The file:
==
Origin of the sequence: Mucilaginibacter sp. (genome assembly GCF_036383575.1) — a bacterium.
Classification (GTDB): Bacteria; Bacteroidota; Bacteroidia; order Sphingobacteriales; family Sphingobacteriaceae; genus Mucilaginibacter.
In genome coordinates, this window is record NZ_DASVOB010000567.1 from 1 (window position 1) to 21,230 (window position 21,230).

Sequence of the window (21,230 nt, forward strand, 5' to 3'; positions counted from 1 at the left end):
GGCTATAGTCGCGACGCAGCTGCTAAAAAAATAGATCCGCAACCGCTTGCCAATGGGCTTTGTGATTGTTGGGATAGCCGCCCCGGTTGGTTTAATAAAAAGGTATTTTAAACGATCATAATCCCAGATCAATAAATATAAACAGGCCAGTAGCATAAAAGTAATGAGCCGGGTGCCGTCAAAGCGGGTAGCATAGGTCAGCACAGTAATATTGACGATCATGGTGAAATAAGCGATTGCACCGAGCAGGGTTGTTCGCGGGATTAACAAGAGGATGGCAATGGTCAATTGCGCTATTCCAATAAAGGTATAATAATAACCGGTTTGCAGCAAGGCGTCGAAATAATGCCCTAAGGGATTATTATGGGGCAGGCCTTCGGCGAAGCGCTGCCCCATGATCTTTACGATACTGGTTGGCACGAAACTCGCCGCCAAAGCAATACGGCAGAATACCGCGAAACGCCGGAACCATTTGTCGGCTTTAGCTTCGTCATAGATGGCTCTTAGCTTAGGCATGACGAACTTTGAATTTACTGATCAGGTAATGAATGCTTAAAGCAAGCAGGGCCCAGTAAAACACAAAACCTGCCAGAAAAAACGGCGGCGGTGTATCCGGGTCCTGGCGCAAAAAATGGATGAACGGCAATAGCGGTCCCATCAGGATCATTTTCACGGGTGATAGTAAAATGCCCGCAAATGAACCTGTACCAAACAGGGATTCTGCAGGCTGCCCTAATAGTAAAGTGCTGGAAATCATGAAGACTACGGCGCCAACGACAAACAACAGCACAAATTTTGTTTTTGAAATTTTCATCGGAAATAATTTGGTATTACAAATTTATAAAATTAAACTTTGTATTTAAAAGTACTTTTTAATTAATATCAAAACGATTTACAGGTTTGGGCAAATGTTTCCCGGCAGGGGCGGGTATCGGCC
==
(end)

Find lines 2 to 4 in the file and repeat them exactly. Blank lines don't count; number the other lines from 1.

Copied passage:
Classification (GTDB): Bacteria; Bacteroidota; Bacteroidia; order Sphingobacteriales; family Sphingobacteriaceae; genus Mucilaginibacter.
In genome coordinates, this window is record NZ_DASVOB010000567.1 from 1 (window position 1) to 21,230 (window position 21,230).

Sequence of the window (21,230 nt, forward strand, 5' to 3'; positions counted from 1 at the left end):